In this “I Want Your Job” episode, Jim Cavale is joined by Duke Basketball’s Dave Bradley and Nolan Smith. Dave, the Creative Director and leader of Duke’s digital presence, shares the stories of his career as both a student and later an employee at Duke University, including key insights from the development of Duke’s iconic digital brand. Central to growing that brand was current Director of Basketball Operations Nolan Smith, a former Duke basketball champion who played a significant role in creating Duke’s earliest video content.
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Highlights from the interview:
3:50 – “Anything I could do to get involved in sports, I wanted to do.” Dave describes arriving at Duke as a student and looks for his niche, eventually responding to an opportunity with the student newspaper
11:18 – Following negative media coverage after a tough 2007 season, Coach K calls a meeting to ask for new ways to tell the Blue Planet story, and empowers Dave (then working full-time at Duke) to find solutions
19:38 – Dave talks about the impact that digital and social media have on recruiting, naming a few recent college basketball commitments (including Zion Williamson) who cited projects from Duke’s digital presence as part of why they wanted to play there
26:38 – Dave lists the various roles in digital/creative that actively capture photos/videos around Duke Athletics, and how that group has grown from a one-man-band (Dave) to a well-oiled content machine
33:32 – Dave gives credit to Zion Williamson, who was intentional in building a strong digital brand and who changed others’ perception of him on and off the court over the course of his time at Duke
46:44 – Dave offers advice to others in the digital space to work hard, share new ideas, and find an organization where you can bring something to the table that no one else can
50:30- Nolan shares the story of his early years growing up, having a father who played professional basketball, and how he came to play basketball on scholarship at Duke
52:04- “For me it was always bigger than basketball, and Coach K and what Duke had to offer for me was life after basketball.”
58:50- Nolan shares his experience as a player, helping to bring Duke back to a national championship level, and the powerful story of winning that championship in the same city that his father had, 30 years prior
1:05:02- “Dave Bradley, first and foremost, he changed the image of Duke basketball.”
1:07:45- How Nolan, as director of operations, builds relationships with players and help them build their brand at Duke so they can let it echo into their pro career and beyond
1:10:23- Nolan shares how he used to get content compared to Duke players now retrieving content through INFLCR
1:11:12- “To see our guys post another player who might have had a big game or a team camaraderie picture of a nice huddle, to get that right after – boom – and post it out…that’s the coolest thing in the world. I mean, I wish I had that to be able to celebrate my teammates that are out there battling with me and show them I love them, and show them I appreciate them each and every day we take the court.”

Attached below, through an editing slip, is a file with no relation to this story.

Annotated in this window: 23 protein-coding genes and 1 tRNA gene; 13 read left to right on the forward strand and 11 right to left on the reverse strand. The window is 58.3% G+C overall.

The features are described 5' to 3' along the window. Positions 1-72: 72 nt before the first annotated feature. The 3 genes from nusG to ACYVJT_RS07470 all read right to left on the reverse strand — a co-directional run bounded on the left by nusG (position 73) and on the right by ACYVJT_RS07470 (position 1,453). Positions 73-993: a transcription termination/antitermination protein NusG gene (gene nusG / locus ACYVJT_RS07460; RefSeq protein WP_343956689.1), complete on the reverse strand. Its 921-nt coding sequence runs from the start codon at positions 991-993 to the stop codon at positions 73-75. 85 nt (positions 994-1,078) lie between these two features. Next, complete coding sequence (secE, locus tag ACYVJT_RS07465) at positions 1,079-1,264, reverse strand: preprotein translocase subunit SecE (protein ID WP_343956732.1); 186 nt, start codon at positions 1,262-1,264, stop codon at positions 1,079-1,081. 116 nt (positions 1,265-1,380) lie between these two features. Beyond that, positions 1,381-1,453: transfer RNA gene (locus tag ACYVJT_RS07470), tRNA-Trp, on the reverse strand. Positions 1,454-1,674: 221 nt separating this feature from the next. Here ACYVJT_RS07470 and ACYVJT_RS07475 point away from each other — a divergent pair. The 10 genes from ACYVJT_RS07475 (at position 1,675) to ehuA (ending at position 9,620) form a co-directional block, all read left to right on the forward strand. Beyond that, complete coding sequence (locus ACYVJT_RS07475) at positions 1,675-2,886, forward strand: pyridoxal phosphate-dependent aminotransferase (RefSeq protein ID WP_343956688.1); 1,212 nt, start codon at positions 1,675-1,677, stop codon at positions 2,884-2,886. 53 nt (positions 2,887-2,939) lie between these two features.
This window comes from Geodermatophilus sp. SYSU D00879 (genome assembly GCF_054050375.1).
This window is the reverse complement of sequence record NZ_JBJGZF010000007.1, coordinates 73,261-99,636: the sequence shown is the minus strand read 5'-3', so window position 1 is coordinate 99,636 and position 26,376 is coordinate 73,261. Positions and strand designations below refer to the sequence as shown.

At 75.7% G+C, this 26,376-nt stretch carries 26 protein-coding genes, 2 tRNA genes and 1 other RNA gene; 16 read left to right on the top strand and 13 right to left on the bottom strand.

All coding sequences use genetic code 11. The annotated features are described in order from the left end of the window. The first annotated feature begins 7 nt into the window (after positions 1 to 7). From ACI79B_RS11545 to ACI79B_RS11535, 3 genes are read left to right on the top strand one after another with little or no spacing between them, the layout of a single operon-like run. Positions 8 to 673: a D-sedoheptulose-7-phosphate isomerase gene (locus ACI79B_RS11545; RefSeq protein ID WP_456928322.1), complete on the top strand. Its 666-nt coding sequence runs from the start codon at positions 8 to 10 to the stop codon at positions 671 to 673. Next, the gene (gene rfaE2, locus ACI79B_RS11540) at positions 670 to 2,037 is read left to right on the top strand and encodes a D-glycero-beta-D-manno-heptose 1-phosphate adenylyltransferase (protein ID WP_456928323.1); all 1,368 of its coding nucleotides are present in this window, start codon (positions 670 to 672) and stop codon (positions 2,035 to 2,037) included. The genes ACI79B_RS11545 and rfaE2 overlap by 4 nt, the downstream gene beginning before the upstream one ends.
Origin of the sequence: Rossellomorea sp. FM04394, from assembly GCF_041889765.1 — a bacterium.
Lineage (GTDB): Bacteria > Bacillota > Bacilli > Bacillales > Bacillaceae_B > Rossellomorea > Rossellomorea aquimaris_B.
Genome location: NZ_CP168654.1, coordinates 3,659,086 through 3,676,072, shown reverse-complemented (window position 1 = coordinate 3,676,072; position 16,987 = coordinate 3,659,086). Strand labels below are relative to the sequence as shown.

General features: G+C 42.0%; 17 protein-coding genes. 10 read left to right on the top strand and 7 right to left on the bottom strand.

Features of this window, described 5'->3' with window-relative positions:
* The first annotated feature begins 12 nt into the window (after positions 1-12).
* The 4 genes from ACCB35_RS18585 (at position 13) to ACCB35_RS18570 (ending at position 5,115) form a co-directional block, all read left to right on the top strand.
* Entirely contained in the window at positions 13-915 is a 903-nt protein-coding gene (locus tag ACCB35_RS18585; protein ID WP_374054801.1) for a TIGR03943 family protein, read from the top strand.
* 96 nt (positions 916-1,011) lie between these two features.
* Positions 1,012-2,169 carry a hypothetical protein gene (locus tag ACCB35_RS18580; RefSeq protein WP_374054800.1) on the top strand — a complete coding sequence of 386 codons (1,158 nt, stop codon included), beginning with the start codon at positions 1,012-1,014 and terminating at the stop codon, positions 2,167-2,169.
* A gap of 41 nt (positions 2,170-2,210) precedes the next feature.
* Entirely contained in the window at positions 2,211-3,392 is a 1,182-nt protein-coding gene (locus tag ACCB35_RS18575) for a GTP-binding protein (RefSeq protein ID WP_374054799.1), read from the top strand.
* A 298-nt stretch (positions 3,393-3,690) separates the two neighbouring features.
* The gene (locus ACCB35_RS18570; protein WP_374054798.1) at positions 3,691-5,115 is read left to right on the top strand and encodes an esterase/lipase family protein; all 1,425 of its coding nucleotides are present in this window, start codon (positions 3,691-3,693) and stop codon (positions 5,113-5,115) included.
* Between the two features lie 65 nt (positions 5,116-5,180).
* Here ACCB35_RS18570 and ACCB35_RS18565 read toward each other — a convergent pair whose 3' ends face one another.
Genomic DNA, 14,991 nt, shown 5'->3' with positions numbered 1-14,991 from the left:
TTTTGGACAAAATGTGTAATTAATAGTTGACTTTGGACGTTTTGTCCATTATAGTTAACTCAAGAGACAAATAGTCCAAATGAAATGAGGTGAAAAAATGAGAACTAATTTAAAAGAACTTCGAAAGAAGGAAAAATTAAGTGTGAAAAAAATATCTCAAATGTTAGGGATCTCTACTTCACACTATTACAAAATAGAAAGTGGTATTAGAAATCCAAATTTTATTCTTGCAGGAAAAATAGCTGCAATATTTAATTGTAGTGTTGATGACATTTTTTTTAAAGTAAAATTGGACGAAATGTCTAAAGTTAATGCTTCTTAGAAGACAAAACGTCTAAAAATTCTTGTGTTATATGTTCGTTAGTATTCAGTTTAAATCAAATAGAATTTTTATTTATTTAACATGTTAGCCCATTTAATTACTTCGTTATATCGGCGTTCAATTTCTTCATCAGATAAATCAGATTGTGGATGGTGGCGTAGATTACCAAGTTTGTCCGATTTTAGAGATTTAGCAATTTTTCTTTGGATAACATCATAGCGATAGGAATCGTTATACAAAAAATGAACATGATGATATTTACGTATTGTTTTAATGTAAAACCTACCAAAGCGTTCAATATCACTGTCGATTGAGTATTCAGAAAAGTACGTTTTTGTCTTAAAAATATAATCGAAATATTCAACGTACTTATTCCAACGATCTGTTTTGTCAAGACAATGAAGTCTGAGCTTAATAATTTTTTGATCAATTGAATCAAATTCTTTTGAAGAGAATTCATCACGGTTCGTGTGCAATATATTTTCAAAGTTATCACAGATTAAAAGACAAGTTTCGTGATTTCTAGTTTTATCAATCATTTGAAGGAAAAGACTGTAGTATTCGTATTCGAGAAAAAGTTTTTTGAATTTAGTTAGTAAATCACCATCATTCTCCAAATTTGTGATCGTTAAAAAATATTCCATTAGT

1:15:41- On athletes and the value of having a strong personal brand: “It’s bigger than basketball and it’s the business of basketball that guys are starting to understand more.”
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Full Episode Transcript
Jim Cavale: Welcome to Episode 7 of I Want Your Job. I’m Jim Cavale, the founder and CEO of INFLCR, and this is another fun episode. It’s going to be jam-packed with a lot to take away and apply to what you do in sports.
Because we’re going to visit with Dave Bradley, the creative director for Duke basketball, the most followed account in all of college sports for any team, basketball, football, you name it. This guy has a story that you’re going to want to hear. He started with the Duke Blue Planet black and white newsletter when he was a student back in the early 2000s. And that was a catalyst for a story in media that has evolved into, like I said, leading the biggest, most-followed social media team brand in all of college sports.
And then Nolan Smith, who won the national championships at Duke, and his story from a player and now director of operations’ standpoint for Duke basketball is so interesting. And so, you’re going to hear these two talk about this amazing brand that we all know so well, but let you in behind the scenes and really set the stage for what it looks like running this program from a brand standpoint when it comes to, especially now social media and the athletes that we see and follow on social media who represent Duke today, or they used to represent Duke as a player and now they represent them as an alum, while they’re in the NBA, or doing whatever they’re doing in their careers professionally.
So this show, as always, is presented by INFLCR. My team has worked hard to put this together. I want to thank them. And I want to encourage you to use these interviews as substance, tools, education, to be a student and apply it to what you do day to day in sports. There’s a lot you’re going to get from it. So, without further ado, let’s jump in first with Dave Bradley from Duke basketball.
So, Dave, I think the best place to start is you’re a student at Duke and you obviously want to be around this iconic basketball program. And you’re given the opportunity to do that. Just tell that story.